The UK’s High Speed 2 (HS2) rail network took a significant step forward this week as specialists assembled a 1,600-tonne tunnel boring machine (TBM) set to begin excavating the second bore of the Bromford Tunnel into central Birmingham next spring.
The behemoth machine joins ‘Mary Ann’, the first TBM already a third of a mile into digging the tunnel’s first bore since its launch in August 2022. Once the newly assembled TBM receives a name and initiates drilling operations, HS2 will have two giants burrowing on a 24/7 basis to complete the project’s 3.5-mile route under North Warwickshire and into Birmingham’s Washwood Heath.
While future legs of High Speed 2 have faced recent uncertainty and proposed cutbacks to their scope, construction on the project’s initial core links continues advancing at high speed.
This milestone underscores recent construction momentum for HS2, with over 9,750 workers building infrastructure along the route. “We’re now at peak construction, with people working hard across all of our sites to realise the promise of high speed rail in the UK,” said HS2’s Senior Project Manager Catherine Loveridge.
Most of the new machine has been reused from the TBM ‘Dorothy’ that completed the Long Itchington Wood Tunnel excavation in Warwickshire earlier this year. HS2 Project Manager Loveridge explained, “Over the last few months, Dorothy’s disassembled sections have been transported here for reassembly, with the addition of a newly manufactured smaller diameter cutter head and shield specifically sized for the Bromford Tunnel route.”
The TBM will be a 90-person team working around the clock under HS2’s principal contractor, Balfour Beatty VINCI (BBV) and specialist tunnelling subcontractor Tunnelcraft. BBV’s Tunnelling Director Jules Arlaud said, “Getting to this stage has required extensive planning and coordination between our partners, but we are eager to test and launch this machine next Spring.”
The mammoth undertaking will see each TBM remove nearly 1 million tonnes of excavated spoil as they drive their respective bores over the 16-month-long digging operation. The material will be transported back for sifting and reuse at nearby HS2 construction sites.
Producing the tunnel will require over 40,000 specially designed concrete segments to form its walls as the TBMs move forward. The segments are fabricated at BBV’s Avonmouth factory using high-strength concrete with reduced cement content and emissions. “We’ve applied precision 3D scanning techniques to guarantee dimensional accuracy in manufacturing the segments critical to achieving HS2’s high safety and reliability standards,” Arlaud added.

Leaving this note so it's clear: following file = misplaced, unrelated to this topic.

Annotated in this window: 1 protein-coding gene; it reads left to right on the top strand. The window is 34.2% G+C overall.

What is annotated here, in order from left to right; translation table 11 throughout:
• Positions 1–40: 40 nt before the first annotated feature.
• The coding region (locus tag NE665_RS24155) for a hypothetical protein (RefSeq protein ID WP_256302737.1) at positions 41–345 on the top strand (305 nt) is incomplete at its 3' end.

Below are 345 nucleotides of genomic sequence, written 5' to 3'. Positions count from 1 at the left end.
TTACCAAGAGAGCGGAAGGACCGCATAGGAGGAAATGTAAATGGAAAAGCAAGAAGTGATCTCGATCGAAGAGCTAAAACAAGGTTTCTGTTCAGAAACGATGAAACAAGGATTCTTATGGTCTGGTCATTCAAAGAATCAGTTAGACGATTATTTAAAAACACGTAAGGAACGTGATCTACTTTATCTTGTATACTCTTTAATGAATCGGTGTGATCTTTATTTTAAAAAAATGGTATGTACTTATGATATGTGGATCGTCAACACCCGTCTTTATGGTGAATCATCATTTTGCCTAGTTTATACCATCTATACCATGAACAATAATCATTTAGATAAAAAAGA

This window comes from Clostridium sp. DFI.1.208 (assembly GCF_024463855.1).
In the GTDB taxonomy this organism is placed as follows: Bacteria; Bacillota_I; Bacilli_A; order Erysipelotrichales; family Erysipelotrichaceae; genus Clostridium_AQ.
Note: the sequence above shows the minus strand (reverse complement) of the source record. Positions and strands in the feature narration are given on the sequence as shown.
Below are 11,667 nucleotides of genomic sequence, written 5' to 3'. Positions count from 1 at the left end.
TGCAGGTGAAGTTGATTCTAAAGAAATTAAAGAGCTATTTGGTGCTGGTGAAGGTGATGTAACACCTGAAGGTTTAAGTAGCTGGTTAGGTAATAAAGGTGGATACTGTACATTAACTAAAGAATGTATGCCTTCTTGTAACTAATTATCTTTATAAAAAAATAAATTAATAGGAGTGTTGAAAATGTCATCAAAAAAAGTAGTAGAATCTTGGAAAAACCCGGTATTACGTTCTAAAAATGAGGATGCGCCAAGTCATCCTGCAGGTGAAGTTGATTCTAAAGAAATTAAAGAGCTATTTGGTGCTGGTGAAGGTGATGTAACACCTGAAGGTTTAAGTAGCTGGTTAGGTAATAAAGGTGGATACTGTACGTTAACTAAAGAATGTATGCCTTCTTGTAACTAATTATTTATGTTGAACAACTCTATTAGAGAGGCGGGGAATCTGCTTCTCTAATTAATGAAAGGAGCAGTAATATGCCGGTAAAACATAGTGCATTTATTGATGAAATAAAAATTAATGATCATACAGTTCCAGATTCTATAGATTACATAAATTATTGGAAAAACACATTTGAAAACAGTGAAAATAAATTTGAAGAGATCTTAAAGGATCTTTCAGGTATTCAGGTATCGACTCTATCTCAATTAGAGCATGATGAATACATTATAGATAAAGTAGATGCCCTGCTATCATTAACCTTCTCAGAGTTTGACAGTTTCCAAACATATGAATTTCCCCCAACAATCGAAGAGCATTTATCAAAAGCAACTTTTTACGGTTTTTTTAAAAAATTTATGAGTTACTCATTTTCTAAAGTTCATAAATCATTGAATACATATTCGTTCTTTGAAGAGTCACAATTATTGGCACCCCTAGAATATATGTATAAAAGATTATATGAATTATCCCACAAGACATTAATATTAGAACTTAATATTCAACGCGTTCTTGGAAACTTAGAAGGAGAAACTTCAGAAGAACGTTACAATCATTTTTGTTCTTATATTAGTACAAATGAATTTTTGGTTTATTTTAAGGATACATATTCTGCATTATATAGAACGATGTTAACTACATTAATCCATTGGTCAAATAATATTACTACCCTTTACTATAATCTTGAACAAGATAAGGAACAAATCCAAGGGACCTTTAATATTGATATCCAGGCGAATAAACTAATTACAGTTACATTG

Rosa Diez, lead tunnel designer for BBV consultants MMSDJV, stated that the project’s extensive sensor instrumentation will enable continuous condition monitoring. “Data gathered from Mary Ann’s progress has already helped optimise programming for the second TBM regarding power, face pressure, and other parameters – that learning will continue as we bring our second giant online next year.”
With peak construction now underway across the route, HS2 continues working toward its target operations launch date range of 2029 to 2033. The new infrastructure significantly increases rail capacity in the UK, promotes redevelopment of areas around stations, and meets sustainability goals through zero direct emissions trains and expansive tree planting programs.
Loveridge summed up the milestone of the second Bromford Tunnel boring machine coming online: “Seeing this assembly completed to plan keeps momentum going for delivering cleaner, faster, and more reliable high speed rail to Britain’s future.”
- Specialists complete the assembly of HS2’s second 1,600-tonne tunnel boring machine (TBM)
- The machine will start digging the second bore of the 3.5-mile Bromford Tunnel into Birmingham next spring
- Joins existing TBM “Mary Ann” already 500m deep into first bore excavation
- The majority of new TBM was reused from “Dorothy” after completing the previous HS2 tunnel
- The 90-person crew will operate TBM boring 24/7 to hit 16 monthly timelines per bore
- 41k concrete segments to line the completed tunnel, precision fabrication for safety
- HS2 at peak construction with nearly 10k workers rapidly advancing infrastructure